In the end it is the low margin, low end of the market where Samsung and Android gain those league-leading smartphone market share numbers. Samsung shipped 91 million smartphones in Q4 2013, up 4 percent from the previous quarter, according to an estimate by KB Investment & Securities.

Before getting into the still speculative particulars of what the S5 (assuming that is what Samsung ends up calling it) will offer, it is worth noting that we don't really know what Samsung has up its sleeve for the lower end of the market. One reason it is worth asking this question is that we believe Nokia is poised to begin making some serious inroads on the low end - especially in China, where to date Samsung has had an almost free hand to win market share.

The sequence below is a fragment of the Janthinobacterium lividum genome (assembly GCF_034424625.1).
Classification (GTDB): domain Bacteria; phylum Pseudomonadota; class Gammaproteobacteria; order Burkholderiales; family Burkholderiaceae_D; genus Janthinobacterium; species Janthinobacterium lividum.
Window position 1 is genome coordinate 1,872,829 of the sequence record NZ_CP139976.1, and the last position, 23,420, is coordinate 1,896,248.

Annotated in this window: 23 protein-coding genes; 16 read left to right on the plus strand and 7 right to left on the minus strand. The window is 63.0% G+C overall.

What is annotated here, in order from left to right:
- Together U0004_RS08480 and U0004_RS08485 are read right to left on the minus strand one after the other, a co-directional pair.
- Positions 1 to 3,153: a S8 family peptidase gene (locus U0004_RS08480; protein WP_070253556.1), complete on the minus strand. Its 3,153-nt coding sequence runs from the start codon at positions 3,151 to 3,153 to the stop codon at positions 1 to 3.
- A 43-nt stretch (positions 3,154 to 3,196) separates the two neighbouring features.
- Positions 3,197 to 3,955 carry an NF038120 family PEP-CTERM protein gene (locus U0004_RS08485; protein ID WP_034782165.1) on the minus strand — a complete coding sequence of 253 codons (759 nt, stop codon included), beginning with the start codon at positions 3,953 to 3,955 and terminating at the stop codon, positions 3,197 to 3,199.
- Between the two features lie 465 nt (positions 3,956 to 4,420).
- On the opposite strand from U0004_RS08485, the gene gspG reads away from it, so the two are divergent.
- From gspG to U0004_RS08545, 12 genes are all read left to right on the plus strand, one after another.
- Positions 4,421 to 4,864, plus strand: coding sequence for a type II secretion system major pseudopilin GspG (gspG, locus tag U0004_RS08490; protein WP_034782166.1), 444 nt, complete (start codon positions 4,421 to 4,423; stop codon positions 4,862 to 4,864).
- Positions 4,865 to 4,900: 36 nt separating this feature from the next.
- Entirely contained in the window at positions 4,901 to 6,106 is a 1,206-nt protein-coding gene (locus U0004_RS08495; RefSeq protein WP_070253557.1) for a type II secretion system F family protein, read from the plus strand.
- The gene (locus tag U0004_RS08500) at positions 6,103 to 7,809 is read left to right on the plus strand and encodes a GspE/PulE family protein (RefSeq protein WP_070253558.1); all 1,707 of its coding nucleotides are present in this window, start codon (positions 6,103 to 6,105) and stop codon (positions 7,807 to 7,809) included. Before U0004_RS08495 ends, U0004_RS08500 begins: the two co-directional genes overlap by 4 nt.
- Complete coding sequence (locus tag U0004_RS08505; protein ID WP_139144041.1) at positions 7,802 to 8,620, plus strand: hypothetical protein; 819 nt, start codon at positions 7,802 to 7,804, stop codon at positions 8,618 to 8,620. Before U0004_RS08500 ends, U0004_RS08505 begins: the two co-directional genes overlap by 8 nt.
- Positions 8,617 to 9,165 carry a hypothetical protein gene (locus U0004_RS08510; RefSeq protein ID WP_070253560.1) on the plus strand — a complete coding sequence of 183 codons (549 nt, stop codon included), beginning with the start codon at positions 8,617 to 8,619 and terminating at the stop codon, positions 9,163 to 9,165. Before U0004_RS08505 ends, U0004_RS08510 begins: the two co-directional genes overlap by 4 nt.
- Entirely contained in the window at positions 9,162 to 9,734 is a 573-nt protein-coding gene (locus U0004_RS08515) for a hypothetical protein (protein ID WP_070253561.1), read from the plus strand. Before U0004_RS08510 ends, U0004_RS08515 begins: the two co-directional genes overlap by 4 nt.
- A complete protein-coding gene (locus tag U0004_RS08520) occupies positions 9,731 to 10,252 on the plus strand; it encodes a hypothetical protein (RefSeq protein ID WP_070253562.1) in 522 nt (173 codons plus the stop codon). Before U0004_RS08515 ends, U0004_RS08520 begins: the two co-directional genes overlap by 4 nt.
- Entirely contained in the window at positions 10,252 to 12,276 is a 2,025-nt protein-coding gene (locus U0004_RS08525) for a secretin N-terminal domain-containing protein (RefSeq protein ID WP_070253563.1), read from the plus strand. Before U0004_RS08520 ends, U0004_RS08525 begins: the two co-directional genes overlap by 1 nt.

The Galaxy S5

We find it a bit amusing that Samsung believes it may have delivered an S4 that perhaps looks a bit too much like the S III. "When we moved to S4 from S3, it’s partly true that consumers couldn’t really feel much difference between the two products from the physical perspective, so the market reaction wasn’t as big," Hee said. "For the S5, we will go back to the basics. Mostly, it’s about the display and the feel of the cover."

Did sales of the S4 possibly fall short because of this? We hardly think so. The real problem in our opinion is that the S4 was loaded with software gimmicks most users didn't really care about (and some of which would become available on the S3 through software upgrades) and with hardware gimmicks that simply didn't work all that well or that were all that necessary - finger hovering, gesture controls and eye scanning among them. We've had very little success and lots of frustration in trying to use these S4 features - for the most part we've entirely given up on them.

Hee's comment about the display is interesting. In order to make things different we have anticipated that Samsung would finally deliver on its curved screens as suggested by its prototypes. We don't mean the Samsung Round here but rather something much more along the lines of the following: